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## Appendix A: Round-Off Error Variance

This section shows how to derive that the noise power of quantization error is , where is the quantization step size.

Each round-off error in quantization noise is modeled as a uniform random variable between and . It therefore has the

probability density function(pdf)

Thus, theprobabilitythat a given roundoff error lies in the interval is given by

assuming of course that and lie in the allowed range . We might loosely refer to as aprobability distribution, but technically it is a probabilitydensityfunction, and to obtain probabilities, we have to integrate over one or more intervals, as above. We use probabilitydistributionsfor variables which take ondiscretevalues (such as dice), and we use probabilitydensitiesfor variables which take oncontinuousvalues (such as round-off errors).The

meanof a random variable is defined as

In our case, the mean is zero because we are assuming the use ofrounding(as opposed to truncation, etc.).The

mean of a signalis the same thing as theexpected valueof , which we write as . In general, the expected value ofanyfunction of a random variable is given by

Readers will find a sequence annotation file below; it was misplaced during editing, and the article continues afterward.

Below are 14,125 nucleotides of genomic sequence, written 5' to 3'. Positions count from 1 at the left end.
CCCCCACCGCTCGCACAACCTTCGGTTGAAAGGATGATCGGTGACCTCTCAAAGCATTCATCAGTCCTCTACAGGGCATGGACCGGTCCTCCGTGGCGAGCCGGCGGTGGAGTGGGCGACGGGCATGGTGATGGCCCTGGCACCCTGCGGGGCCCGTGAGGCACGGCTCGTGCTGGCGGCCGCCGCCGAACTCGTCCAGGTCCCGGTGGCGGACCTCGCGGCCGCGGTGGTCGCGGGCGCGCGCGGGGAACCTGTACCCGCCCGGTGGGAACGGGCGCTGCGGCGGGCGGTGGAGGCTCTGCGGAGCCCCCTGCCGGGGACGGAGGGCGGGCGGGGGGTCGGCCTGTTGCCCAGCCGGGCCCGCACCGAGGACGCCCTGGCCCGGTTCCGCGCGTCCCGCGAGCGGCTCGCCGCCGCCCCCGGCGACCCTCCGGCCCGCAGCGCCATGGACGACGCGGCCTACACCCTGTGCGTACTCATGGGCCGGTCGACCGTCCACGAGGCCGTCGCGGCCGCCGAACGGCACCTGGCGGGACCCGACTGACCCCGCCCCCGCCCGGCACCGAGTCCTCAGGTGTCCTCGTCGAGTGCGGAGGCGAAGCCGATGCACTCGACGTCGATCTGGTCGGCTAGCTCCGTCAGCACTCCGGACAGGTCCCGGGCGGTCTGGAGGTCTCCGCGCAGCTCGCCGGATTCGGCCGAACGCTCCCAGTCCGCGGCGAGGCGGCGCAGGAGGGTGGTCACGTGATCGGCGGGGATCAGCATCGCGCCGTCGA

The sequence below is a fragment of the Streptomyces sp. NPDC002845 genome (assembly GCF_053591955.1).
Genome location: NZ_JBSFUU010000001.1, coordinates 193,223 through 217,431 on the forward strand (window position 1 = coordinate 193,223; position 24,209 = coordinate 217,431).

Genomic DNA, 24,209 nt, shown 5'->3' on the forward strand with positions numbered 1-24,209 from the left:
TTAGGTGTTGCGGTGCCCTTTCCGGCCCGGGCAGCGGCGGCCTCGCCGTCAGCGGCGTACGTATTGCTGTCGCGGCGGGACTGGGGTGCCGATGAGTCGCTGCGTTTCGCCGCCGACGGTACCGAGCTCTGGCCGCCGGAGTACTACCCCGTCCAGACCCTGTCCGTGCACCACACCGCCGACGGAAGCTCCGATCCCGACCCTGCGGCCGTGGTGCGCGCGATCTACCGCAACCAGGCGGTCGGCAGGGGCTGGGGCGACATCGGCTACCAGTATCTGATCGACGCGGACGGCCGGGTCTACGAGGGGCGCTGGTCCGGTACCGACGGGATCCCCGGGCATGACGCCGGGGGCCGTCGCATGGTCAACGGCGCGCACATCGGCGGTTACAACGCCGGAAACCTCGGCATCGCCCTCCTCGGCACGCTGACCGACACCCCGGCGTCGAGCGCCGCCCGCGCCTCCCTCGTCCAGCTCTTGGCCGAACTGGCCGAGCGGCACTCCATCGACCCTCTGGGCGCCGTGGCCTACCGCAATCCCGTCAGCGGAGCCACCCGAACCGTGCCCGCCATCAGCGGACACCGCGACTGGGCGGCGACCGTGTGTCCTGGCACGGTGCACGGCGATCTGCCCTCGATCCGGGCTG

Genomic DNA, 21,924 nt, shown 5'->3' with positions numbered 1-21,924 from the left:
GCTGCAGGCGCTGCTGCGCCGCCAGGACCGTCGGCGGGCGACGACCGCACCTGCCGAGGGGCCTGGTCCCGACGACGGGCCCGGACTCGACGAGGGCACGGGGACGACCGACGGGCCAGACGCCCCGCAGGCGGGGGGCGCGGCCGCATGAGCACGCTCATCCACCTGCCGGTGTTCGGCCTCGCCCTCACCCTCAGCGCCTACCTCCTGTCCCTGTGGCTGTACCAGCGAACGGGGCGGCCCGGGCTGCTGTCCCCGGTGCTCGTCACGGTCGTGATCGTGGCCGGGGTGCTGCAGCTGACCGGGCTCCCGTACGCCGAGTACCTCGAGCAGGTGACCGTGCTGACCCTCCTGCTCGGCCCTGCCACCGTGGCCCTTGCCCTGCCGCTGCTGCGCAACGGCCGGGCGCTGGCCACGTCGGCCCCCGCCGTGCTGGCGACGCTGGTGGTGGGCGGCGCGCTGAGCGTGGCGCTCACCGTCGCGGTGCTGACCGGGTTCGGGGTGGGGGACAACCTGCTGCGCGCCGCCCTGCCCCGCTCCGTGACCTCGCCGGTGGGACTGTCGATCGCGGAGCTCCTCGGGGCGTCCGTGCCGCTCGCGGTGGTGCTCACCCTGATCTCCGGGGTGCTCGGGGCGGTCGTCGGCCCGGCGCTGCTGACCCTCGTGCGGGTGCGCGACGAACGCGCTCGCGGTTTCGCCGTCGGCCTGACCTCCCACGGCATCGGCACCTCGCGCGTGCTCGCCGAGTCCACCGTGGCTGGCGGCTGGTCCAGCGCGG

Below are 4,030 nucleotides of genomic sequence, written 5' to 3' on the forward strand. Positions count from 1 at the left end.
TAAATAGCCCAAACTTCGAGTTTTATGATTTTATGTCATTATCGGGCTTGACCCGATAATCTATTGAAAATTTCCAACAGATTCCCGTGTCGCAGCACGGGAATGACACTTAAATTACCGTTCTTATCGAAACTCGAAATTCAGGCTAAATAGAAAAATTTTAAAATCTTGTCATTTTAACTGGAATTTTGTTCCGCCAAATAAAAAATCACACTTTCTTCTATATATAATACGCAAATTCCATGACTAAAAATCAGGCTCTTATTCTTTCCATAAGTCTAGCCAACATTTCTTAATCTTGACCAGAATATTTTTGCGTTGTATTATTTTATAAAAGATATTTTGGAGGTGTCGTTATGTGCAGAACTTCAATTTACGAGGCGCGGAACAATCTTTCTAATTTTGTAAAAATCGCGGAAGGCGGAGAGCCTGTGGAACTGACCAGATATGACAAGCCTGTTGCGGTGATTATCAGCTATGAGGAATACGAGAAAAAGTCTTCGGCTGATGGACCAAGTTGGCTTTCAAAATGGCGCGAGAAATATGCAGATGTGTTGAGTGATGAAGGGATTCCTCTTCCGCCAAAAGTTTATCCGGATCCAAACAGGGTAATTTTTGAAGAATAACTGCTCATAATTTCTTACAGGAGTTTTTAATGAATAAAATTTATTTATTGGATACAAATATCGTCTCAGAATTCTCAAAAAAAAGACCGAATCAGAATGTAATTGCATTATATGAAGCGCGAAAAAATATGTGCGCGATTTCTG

Since the quantization-noise signal is modeled as a series of independent, identically distributed (iid) random variables, we can

estimatethe mean byaveragingthe signal over time. Such an estimate is called asample mean.Probability distributions are often be characterized by their

moments. The th moment of the pdf is defined as

Thus, the mean is thefirstmoment of the pdf. The second moment is simply the expected value of the random variable squared, i.e., .The

varianceof a random variable is defined as thesecond central momentof the pdf:

“Central” just means that the moment is evaluated after subtracting out themean, that is, looking at instead of . In the case of round-off errors, the mean is zero, so subtracting out the mean has no effect. Plugging in the constant pdf for our random variable which we assume is uniformly distributed on , we obtain the variance

Note that the variance of can be estimated by averaging over time, that is, by computing themean square. Such an estimate is called thesample variance. For sampled physical processes, the sample variance is proportional to theaverage powerin the signal. Finally, the square root of the sample variance (therms level) is sometimes called thestandard deviationof the signal, but this term is only precise when the random variable has a Gaussian pdf.EE 278 is the starting course on statistical signal processing at Stanford if you are interested in this and related topics. A good text book on the subject is [13].